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How the New FDA Biocompatibility Testing Guidance Could Affect You

Thor Rollins is a Biocompatibility Specialist and Vivo Section Leader at Nelson Laboratories, Inc.
Thor Rollins ǀ Biocompatibility Specialist and Vivo Section Leader, Nelson Laboratories, Inc.

The following are excerpts from Thor Rollins’ article, How the New FDA Biocompatibility Testing Guidance Could Affect You, originally published in the May 2014 edition of MDDI Magazine.

In April 2013, FDA released draft guidance for industry and FDA administration staff titled “Use of International Standard ISO 10993, ‘Biological Evaluation of Medical Devices Part 1: Evaluation and Testing.’” Meant to replace FDA’s 1995 G95 document, the new draft guidance document is the most expansive presentation of testing standards affecting the medical device industry in more than 18 years.

In the past, performing medical device testing was like checking off boxes. Neither the device type, type and duration of contact, nor materials mattered. While G95 was used as a kind of checklist, the new guidance teaches testing professionals how to change materials or how to view testing in a more scientific way. It puts more emphasis on scientific analysis, thus compelling professionals to have more knowledge and background about the tests they perform. In addition, it contains good ideas on how to justify biocompatibility testing—specifically animal testing—and presents ways for limiting the use of such tests for certain devices.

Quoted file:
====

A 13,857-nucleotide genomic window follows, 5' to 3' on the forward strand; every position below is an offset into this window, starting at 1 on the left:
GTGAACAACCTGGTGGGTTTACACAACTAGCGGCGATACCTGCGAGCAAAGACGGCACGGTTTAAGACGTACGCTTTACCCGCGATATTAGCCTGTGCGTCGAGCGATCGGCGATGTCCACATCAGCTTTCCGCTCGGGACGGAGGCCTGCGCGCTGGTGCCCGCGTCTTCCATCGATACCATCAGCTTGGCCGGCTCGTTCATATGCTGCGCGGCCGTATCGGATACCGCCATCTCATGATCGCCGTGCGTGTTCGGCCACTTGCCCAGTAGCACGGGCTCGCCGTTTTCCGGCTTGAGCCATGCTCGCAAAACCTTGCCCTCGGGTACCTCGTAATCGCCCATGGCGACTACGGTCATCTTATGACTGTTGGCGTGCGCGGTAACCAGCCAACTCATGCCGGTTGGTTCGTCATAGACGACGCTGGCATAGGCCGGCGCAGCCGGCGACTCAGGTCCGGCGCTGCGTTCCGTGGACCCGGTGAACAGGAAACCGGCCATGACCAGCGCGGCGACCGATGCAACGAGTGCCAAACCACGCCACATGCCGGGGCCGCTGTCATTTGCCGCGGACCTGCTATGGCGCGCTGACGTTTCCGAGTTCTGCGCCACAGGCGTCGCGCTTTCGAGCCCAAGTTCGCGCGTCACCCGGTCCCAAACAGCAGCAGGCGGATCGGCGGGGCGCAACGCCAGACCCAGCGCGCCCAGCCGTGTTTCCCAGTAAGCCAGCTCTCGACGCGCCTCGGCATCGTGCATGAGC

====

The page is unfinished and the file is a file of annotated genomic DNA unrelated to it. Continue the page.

While many of the ideas contained in the new guidance document have appeared in FDA response letters over the past two years and more, it also incorporates changes that are new to the medical device industry.


  • Test for All Types of Exposures: The first such change is that devices subjected to multiple types of exposures should be tested for all of them.
  • Conduct Extract Tests on All Components Separately: Another change in the new draft guidance document stipulates that if a device includes components that contact the body for different lengths of time… extract tests should be conducted on the components separately.
  • Use the Mouse Lymphoma Test for Genotoxicity: The new guidance document has settled on the mouse lymphoma test because it detects the broadest set of genotoxic mechanisms associated with carcinogenic activity.
  • Devise a Meaningful Test Outline: The new draft document puts greater emphasis than G95 did on the importance of knowing the scientific rationale behind the tests that are performed and devising a meaningful test outline for the device.
  • A Reference for Manufacturers: By codifying these standards in a single document, FDA has enabled medical device manufacturers and testing facilities to reference them in order to perform such tasks as setting up a test design or evaluating the impact of a failure.

For a more detailed analysis of the new draft guidance and how it may affect you, read the extended version of Mr. Rollins’ MDDI Magazine article on MDDI.com.